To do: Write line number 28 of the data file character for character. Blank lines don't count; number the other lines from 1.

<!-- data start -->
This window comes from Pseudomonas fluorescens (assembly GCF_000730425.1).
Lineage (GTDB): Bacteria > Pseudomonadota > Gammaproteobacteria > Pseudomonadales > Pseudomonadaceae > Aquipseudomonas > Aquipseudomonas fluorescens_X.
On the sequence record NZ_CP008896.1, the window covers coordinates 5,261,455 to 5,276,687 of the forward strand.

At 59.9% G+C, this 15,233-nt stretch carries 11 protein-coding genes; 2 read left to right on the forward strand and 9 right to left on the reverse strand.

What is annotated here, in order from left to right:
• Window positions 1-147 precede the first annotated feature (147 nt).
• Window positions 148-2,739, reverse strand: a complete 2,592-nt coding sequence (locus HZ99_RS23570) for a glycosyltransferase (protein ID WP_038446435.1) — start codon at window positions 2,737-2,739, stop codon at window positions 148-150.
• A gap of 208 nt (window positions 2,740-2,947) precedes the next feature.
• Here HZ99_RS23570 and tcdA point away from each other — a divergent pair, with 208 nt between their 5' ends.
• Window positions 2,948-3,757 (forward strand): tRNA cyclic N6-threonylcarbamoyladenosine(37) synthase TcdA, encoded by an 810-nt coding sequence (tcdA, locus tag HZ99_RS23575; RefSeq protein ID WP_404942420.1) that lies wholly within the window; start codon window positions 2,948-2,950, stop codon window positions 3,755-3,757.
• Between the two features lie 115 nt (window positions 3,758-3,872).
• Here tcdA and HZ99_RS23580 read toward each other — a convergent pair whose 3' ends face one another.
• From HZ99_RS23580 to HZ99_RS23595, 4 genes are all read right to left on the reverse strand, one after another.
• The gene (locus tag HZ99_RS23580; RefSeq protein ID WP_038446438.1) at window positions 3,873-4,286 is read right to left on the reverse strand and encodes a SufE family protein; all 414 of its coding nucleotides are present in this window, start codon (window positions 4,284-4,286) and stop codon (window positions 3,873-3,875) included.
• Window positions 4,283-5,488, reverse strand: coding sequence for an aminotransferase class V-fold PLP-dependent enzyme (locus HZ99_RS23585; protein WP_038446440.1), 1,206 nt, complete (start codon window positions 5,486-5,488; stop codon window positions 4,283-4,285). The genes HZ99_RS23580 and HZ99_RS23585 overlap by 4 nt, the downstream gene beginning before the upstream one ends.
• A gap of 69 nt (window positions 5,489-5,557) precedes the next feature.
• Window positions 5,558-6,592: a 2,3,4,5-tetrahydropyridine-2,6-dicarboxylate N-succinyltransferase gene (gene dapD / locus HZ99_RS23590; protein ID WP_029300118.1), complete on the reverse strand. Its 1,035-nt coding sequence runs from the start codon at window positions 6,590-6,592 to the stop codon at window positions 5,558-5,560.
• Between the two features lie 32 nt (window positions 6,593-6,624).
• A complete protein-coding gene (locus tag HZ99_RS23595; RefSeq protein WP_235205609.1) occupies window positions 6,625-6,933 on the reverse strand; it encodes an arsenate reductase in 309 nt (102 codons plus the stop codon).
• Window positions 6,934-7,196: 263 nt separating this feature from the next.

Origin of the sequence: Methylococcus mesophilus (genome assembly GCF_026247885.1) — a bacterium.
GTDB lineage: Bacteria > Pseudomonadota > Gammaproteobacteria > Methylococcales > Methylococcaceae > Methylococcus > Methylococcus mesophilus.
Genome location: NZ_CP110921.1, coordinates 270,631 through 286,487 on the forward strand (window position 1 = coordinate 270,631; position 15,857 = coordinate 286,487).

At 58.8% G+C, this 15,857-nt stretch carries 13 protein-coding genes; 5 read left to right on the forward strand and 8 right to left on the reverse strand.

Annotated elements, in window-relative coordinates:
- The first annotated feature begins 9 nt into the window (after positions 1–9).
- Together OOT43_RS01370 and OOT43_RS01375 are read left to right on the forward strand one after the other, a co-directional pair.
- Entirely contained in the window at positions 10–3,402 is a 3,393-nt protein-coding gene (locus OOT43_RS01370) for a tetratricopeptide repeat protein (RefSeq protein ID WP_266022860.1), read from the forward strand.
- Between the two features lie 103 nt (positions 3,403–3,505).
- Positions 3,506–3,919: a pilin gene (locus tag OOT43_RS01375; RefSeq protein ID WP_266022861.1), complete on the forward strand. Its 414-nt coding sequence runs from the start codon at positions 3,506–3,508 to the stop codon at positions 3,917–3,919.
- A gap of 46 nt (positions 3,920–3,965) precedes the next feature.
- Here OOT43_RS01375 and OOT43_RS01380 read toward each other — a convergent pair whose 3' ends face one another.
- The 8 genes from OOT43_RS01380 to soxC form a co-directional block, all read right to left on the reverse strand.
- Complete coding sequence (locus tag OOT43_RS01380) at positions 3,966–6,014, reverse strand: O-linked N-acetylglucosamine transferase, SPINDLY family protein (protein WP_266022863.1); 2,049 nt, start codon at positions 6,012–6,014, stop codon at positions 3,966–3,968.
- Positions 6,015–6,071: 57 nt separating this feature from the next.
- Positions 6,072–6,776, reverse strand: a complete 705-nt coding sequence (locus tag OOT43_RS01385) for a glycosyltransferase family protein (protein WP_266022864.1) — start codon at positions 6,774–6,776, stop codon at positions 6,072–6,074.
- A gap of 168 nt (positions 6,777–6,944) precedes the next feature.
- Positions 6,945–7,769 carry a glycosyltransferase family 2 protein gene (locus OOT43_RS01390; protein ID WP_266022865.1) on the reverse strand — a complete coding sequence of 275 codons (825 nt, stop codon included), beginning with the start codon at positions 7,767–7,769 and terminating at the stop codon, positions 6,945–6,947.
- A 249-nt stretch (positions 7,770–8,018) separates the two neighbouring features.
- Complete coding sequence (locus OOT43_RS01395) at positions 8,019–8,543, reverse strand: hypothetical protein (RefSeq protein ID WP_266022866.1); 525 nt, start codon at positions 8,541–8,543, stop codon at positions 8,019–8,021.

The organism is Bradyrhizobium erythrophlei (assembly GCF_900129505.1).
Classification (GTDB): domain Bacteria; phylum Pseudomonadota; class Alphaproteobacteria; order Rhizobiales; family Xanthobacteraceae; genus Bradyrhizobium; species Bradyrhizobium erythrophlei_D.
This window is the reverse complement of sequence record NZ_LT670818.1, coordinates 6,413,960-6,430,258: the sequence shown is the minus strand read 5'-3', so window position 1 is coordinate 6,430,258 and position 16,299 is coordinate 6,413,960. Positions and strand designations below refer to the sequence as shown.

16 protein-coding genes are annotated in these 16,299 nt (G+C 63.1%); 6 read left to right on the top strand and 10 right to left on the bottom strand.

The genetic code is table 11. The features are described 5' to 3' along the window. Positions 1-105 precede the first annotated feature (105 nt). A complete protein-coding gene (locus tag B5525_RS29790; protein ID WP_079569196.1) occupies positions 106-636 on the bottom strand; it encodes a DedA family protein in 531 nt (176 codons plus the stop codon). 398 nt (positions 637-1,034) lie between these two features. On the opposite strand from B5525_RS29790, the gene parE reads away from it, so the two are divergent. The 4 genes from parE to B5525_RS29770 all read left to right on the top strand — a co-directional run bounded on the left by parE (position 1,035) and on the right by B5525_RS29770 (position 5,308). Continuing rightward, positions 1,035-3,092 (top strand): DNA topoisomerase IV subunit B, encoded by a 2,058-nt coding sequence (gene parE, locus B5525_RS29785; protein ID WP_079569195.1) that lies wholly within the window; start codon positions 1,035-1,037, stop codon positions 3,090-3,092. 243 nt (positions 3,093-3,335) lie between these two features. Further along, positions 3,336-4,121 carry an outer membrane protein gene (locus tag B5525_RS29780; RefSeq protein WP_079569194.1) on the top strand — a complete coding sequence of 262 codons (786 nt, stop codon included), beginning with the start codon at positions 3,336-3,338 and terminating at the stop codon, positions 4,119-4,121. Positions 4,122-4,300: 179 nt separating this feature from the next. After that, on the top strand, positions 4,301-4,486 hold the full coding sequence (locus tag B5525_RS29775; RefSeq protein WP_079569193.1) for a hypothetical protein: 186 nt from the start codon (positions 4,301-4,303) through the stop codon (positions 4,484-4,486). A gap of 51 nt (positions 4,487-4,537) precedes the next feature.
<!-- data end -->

- Entirely contained in the window at positions 10–3,402 is a 3,393-nt protein-coding gene (locus OOT43_RS01370) for a tetratricopeptide repeat protein (RefSeq protein ID WP_266022860.1), read from the forward strand.